No. Labeling anyone who dislikes illegal immigration, or even wants to reduce legal immigration, as "racist" or "extremist" or "hate groups" is what normalizes people like Richard Spencer.


Are these the words of people who merely dislike illegal immigration?
"As Whites see their power and control over their lives declining, will they simply go quietly into the night? Or will there be an explosion?"

"I've come to the point of view that for European-American society and culture to persist requires a European-American majority, and a clear one at that."

"I blame ninety-eight percent of responsibility for this country's immigration crisis on Ted Kennedy and his political allies, who decided some time back in 1958, earlier perhaps, that immigration was a great way to retaliate against Anglo-Saxon dominance and hubris, and the immigration laws from the 1920s were just this symbol of that, and it's a form of revengism, or revenge, that these forces continue to push the immigration policy that they know full well are [sic] creating chaos and will continue to create chaos down the line."

And gee, I wonder what group the authors of those views are associated with, with one of them being the group's current leader?

It's true that racists want to reduce immigration -- sometimes illegal, sometimes all. That does not mean that wanting to reduce immigration is a racist end.

Not by itself it doesn't, but when you look at the history and some of the other views of some of those who are active in anti-immigration organizations, you can't just dismiss those racist views as irrelevant to the broader consideration of what motivates those organizations in their anti-immigration zealotry.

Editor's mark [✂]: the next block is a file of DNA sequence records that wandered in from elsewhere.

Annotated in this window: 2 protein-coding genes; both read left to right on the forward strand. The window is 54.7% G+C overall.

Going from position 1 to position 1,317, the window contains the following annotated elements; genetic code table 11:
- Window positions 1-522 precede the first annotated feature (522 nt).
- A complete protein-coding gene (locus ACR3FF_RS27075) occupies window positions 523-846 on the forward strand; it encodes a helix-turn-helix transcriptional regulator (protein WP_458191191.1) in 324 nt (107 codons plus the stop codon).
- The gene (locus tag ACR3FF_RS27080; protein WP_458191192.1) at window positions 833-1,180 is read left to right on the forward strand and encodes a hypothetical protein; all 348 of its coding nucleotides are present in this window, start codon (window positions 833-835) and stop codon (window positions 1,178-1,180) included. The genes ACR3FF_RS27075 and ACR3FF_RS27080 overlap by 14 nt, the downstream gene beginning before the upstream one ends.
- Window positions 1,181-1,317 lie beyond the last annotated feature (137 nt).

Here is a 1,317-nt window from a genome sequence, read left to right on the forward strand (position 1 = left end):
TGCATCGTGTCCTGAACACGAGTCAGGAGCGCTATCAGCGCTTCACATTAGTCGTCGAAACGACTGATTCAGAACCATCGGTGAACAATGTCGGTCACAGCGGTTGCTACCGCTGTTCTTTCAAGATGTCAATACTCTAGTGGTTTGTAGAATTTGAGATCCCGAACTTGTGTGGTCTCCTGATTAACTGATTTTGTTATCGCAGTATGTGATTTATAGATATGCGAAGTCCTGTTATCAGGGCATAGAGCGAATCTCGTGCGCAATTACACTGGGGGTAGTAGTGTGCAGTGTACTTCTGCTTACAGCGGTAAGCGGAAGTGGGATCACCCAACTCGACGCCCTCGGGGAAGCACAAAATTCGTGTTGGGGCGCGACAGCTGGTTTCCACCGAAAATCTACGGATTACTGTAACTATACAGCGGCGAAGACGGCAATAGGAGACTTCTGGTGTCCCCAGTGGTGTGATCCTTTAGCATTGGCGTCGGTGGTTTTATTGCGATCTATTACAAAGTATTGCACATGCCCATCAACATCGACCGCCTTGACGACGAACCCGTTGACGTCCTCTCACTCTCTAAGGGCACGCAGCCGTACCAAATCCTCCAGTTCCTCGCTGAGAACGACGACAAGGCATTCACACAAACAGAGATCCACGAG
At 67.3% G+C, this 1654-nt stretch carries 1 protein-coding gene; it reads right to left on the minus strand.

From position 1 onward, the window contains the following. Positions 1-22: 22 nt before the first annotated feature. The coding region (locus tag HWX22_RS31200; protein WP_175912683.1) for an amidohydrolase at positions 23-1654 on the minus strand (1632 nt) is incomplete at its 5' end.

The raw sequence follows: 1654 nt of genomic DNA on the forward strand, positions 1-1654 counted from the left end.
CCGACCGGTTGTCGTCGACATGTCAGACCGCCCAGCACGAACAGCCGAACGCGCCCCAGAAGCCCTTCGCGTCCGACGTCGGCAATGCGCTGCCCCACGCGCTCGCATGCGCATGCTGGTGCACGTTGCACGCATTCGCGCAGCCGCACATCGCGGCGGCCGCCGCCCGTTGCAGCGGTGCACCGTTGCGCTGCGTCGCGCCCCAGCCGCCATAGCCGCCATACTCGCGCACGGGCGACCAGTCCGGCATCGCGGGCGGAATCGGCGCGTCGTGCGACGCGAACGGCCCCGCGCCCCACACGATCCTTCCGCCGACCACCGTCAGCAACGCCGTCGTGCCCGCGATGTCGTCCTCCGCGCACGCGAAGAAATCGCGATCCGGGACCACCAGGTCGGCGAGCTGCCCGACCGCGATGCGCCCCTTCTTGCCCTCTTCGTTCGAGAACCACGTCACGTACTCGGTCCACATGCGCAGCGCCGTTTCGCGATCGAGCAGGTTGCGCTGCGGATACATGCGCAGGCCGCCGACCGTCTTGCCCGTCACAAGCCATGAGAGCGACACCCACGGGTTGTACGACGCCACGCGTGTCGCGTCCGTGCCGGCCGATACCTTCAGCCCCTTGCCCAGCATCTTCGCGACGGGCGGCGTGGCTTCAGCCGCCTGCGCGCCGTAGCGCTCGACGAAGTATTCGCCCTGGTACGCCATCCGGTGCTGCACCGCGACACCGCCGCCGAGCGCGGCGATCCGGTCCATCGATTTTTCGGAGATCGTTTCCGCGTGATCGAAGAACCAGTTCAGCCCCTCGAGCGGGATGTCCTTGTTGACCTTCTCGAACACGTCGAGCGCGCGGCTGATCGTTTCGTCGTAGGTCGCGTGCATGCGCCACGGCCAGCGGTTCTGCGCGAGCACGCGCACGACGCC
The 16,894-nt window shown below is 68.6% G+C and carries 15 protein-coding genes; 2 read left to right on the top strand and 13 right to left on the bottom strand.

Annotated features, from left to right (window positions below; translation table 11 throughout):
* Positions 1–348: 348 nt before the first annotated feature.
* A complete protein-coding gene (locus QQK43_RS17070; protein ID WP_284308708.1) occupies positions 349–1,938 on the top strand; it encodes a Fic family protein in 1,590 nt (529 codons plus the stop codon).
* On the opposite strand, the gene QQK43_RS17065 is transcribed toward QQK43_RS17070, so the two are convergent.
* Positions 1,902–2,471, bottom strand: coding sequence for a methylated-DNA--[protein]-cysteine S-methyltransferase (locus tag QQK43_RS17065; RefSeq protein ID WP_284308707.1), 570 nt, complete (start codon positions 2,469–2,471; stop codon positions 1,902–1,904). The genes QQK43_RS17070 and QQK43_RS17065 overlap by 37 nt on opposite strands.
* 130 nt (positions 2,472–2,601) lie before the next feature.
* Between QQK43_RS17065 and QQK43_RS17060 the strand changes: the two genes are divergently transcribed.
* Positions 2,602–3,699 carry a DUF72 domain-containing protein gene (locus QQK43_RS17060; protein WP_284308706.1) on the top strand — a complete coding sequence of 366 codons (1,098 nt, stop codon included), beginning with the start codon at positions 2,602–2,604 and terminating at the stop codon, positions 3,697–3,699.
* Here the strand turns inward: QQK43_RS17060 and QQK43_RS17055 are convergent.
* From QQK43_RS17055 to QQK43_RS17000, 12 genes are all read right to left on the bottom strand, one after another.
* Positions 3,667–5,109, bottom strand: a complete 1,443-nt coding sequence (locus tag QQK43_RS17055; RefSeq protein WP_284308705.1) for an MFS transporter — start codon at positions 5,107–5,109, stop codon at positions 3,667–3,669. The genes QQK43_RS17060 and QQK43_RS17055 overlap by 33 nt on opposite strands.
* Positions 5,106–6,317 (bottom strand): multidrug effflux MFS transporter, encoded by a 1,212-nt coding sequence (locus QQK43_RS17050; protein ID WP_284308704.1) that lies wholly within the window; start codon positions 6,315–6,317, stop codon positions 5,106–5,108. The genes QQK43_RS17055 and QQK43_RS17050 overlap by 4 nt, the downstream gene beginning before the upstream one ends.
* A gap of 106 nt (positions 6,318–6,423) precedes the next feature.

** How many white Europeans who've overstayed their visas has ICE gone after with the zeal they go after illegal Mexicans and Central Americans?

Why don't you find out the answer and report back to us? Start here.


Congratulations, David, you've come up with one high profile Irish deportee. ICE is likely rounding up more illegal Mexican and Central American immigrants than that as I'm composing this sentence.

   25. BDC Posted: August 14, 2017 at 10:59 AM (#5512707)
It is gratifying to know that generally there is a growing and nonpartisan demand for better election laws; but against this sign of hope and progress must be set the depressing and undeniable fact that election laws and methods are sometimes cunningly contrived to secure minority control, while violence completes the shortcomings of fraud.


- Benjamin Harrison, second Annual Message, 1890
   26. Spahn Insane, stimulus-funded BurlyMan™ Posted: August 14, 2017 at 11:00 AM (#5512708)
From the old thread, re the counterprotestor killed by a murderous trailertrash supremacist:

"A 32-year-old woman without children is a burden on society and has no value."

These people seem nice...
   27. Spahn Insane, stimulus-funded BurlyMan™ Posted: August 14, 2017 at 11:01 AM (#5512711)